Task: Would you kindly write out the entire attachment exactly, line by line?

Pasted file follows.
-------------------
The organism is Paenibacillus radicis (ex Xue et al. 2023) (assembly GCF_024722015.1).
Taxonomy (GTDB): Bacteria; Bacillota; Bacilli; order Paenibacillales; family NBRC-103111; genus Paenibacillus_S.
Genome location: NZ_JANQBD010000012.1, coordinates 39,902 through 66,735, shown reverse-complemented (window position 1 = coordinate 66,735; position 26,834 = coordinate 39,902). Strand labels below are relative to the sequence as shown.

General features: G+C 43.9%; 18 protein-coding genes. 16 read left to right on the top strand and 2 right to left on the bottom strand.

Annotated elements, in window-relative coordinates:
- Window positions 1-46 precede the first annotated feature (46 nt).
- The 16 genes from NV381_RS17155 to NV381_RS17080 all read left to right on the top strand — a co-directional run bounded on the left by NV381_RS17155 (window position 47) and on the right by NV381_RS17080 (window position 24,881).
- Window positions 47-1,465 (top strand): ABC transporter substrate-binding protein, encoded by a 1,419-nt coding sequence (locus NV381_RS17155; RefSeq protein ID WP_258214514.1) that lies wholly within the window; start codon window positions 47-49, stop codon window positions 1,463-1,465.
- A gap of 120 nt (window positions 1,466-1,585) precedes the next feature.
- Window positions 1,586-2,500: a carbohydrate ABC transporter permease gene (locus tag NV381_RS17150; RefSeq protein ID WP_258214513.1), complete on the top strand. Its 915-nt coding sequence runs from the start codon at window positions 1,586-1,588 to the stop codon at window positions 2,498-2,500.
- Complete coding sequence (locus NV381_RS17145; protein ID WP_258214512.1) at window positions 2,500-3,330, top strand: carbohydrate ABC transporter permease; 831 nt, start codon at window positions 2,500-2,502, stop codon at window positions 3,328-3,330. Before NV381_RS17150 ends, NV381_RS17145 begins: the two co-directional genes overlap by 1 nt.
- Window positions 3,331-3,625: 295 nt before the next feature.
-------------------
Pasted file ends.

The organism is Paenibacillus radicis (ex Xue et al. 2023) (assembly GCF_024722015.1).
Taxonomy (GTDB): Bacteria; Bacillota; Bacilli; order Paenibacillales; family NBRC-103111; genus Paenibacillus_S.
Genome location: NZ_JANQBD010000012.1, coordinates 39,902 through 66,735, shown reverse-complemented (window position 1 = coordinate 66,735; position 26,834 = coordinate 39,902). Strand labels below are relative to the sequence as shown.

General features: G+C 43.9%; 18 protein-coding genes. 16 read left to right on the top strand and 2 right to left on the bottom strand.

Annotated elements, in window-relative coordinates:
- Window positions 1-46 precede the first annotated feature (46 nt).
- The 16 genes from NV381_RS17155 to NV381_RS17080 all read left to right on the top strand — a co-directional run bounded on the left by NV381_RS17155 (window position 47) and on the right by NV381_RS17080 (window position 24,881).
- Window positions 47-1,465 (top strand): ABC transporter substrate-binding protein, encoded by a 1,419-nt coding sequence (locus NV381_RS17155; RefSeq protein ID WP_258214514.1) that lies wholly within the window; start codon window positions 47-49, stop codon window positions 1,463-1,465.
- A gap of 120 nt (window positions 1,466-1,585) precedes the next feature.
- Window positions 1,586-2,500: a carbohydrate ABC transporter permease gene (locus tag NV381_RS17150; RefSeq protein ID WP_258214513.1), complete on the top strand. Its 915-nt coding sequence runs from the start codon at window positions 1,586-1,588 to the stop codon at window positions 2,498-2,500.
- Complete coding sequence (locus NV381_RS17145; protein ID WP_258214512.1) at window positions 2,500-3,330, top strand: carbohydrate ABC transporter permease; 831 nt, start codon at window positions 2,500-2,502, stop codon at window positions 3,328-3,330. Before NV381_RS17150 ends, NV381_RS17145 begins: the two co-directional genes overlap by 1 nt.
- Window positions 3,331-3,625: 295 nt before the next feature.